This review of Saltburn is spoiler-free.
Emerald Fennell simply cannot be stopped. The innovative genius behind the genre-bending instant classic Promising Young Woman is a wicked, boundary-pushing filmmaker. Her new film, Saltburn, challenges viewers with consistent and twisted shock value.
The result is a movie that can be compulsively addictive. The story never feels comfortable, and it never finds the stability to settle on solid ground. That’s because Fennell’s Saltburn has a well-planned and plotted unpredictability that is easy to expect but even harder to execute.
And while Fennell’s script owes a debt to Anthony Minghella’s The Talented Mr. Ripley, that doesn’t take away Saltburn’s overall decadent cinematic effectiveness. It’s a gluttonous affair, where almost everything is over the top. Fennell has created a style of storytelling that is all her own.
Saltburn’s Plot Summary and Review
The story follows Oliver Quick (a terrific Barry Keoghan), a shy and awkward scholarship student at Oxford University. There’s a social structure at Oxford, and Oliver needs to find his place within it. He doesn’t come from money, and his blunt honesty creates more enemies than friendships whenever he attracts attention.
That changes when he meets Felix (Jacob Elordi), the affluent son of the aristocratic Catton family. Tall, handsome, rich, and charming, Felix is the English version of a Hollywood star on campus. Felix befriends Oliver, showing him unexpected empathy after the loner lends his bike to the popular student, who is running late for class.
This unexpected friendship prompts Felix to invite Oliver to the family estate, Saltburn, for the summer. There, Oliver encounters Felix’s reckless sister, Venetia (a terrific Alison Oliver), his eclectic parents (Rosamund Pike and Richard C. Grant), and his snobby friend, Farleigh (Archie Madekwe).
The interaction sparks a firestorm of events fueled by their obsessive and jealous natures.
While Saltburn owes a debt to The Talented Mr. Ripley, Fennell’s film is audacious nonetheless.
As mentioned earlier, while Saltburn acknowledges its debt to Minghella’s The Talented Mr. Ripley (among others), Fennell’s film is an audacious achievement. Unlike Minghella’s classic Hollywood setting, Fennell drapes her movie in a tapestry of debauchery and depravity. Why? To cover two things: plot and rich narrative themes.
All the elements—sex, drugs, alcohol, jealousy, and lust—serve as conduits for exploring themes of social classism, identity, obsession, moral ambiguity, isolation, alienation, and even tender, sensitive issues of sexuality.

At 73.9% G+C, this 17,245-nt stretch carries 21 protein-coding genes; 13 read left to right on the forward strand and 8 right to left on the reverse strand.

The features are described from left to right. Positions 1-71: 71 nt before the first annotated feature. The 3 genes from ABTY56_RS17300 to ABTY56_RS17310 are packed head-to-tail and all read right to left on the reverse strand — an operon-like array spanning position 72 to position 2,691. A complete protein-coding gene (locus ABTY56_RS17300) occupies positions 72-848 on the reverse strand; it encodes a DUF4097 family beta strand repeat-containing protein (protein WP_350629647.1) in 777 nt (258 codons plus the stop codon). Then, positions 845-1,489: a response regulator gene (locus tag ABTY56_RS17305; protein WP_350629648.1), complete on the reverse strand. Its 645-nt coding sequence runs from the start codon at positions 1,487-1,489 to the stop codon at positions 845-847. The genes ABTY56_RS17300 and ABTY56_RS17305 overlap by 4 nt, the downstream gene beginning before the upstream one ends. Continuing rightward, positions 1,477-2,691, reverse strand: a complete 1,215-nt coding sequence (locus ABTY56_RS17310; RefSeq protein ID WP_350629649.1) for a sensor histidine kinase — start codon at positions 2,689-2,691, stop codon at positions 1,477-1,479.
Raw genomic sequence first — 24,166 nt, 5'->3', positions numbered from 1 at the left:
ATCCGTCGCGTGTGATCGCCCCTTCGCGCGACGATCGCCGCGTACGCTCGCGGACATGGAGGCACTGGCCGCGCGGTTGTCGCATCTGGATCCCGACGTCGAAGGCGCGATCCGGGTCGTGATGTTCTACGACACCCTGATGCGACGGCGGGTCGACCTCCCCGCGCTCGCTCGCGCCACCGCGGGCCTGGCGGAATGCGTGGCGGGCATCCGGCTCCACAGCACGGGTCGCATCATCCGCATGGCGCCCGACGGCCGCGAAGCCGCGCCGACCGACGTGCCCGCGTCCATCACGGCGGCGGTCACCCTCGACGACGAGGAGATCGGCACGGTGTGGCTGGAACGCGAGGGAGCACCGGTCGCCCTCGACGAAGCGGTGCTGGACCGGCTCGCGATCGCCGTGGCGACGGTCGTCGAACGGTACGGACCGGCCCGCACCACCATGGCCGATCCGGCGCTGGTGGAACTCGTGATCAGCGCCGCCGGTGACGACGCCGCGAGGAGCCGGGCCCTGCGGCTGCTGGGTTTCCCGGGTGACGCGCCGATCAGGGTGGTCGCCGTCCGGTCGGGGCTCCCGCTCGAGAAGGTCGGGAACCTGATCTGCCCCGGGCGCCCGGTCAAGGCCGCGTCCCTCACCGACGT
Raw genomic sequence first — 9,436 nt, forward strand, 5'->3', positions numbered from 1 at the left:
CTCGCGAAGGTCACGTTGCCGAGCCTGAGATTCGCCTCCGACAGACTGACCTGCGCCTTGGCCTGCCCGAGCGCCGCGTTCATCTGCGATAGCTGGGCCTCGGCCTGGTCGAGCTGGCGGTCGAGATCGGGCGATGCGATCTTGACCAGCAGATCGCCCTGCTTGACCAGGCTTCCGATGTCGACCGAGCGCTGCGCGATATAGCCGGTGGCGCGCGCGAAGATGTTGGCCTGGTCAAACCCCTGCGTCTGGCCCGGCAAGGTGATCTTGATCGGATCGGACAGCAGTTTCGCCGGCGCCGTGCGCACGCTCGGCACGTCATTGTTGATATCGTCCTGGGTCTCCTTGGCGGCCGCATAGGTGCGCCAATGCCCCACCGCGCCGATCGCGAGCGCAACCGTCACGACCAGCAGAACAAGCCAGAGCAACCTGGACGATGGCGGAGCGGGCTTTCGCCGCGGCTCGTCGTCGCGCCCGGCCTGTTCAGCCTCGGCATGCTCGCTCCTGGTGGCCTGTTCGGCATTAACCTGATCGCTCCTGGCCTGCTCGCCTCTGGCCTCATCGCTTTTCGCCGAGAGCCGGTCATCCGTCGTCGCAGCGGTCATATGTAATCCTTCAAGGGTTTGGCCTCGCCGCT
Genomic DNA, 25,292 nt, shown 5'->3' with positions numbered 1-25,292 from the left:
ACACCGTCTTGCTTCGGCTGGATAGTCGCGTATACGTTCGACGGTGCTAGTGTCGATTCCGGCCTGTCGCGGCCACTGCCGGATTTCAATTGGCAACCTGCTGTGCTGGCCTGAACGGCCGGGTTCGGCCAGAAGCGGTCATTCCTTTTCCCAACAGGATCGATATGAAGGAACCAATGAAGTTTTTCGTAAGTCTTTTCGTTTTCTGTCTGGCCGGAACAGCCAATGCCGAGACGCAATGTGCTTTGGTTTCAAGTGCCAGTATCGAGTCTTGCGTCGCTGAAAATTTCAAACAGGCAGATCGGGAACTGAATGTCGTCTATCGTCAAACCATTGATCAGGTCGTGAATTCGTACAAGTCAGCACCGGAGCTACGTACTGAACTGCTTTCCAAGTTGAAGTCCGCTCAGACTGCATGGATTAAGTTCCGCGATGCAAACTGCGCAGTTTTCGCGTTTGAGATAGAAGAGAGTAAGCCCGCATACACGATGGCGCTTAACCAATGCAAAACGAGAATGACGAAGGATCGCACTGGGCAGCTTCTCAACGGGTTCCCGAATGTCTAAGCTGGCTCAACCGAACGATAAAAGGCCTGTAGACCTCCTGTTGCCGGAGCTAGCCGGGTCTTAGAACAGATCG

While these may seem surface-level initially, as the film progresses, viewers realize they are witnessing next-level themes that allow various interpretations of human nature and societal expectations. This fascination arises because Keoghan’s Oliver, like Carey Mulligan’s Cassie from Promising Young Woman, becomes the autocratic puppet master.
Is Saltburn Worth Watching?
Saltburn is worth watching for Keoghan’s performance as Oliver begins pulling the strings of these fragile souls. The exception is that obsessed with Felix, Keoghan plays the “straight man” to everyone else’s shenanigans. Oliver manipulates these characters toward his preplanned destinations through stealthy psychological trickery that gradually unfolds that’s enthralling to watch.
Priscella’s Jacob Elordi is a born movie star who performs exceptionally well here. Pike and Grant bring their unmatched talent to important supporting roles. However, the other performance that deserves recognition, in my opinion, comes from Alison Oliver, who is unforgettable in her role. She is diabolically vulnerable, darkly funny, remarkably complex, and surprisingly poignant.
Saltburn will have its detractors and will be more embraced by the younger generations and cinephiles who seek something different from mainstream viewing. And that’s good news, because the young people ultimately decide what movies are classics in the decades to come. Fennell’s film has a chance to be just that.
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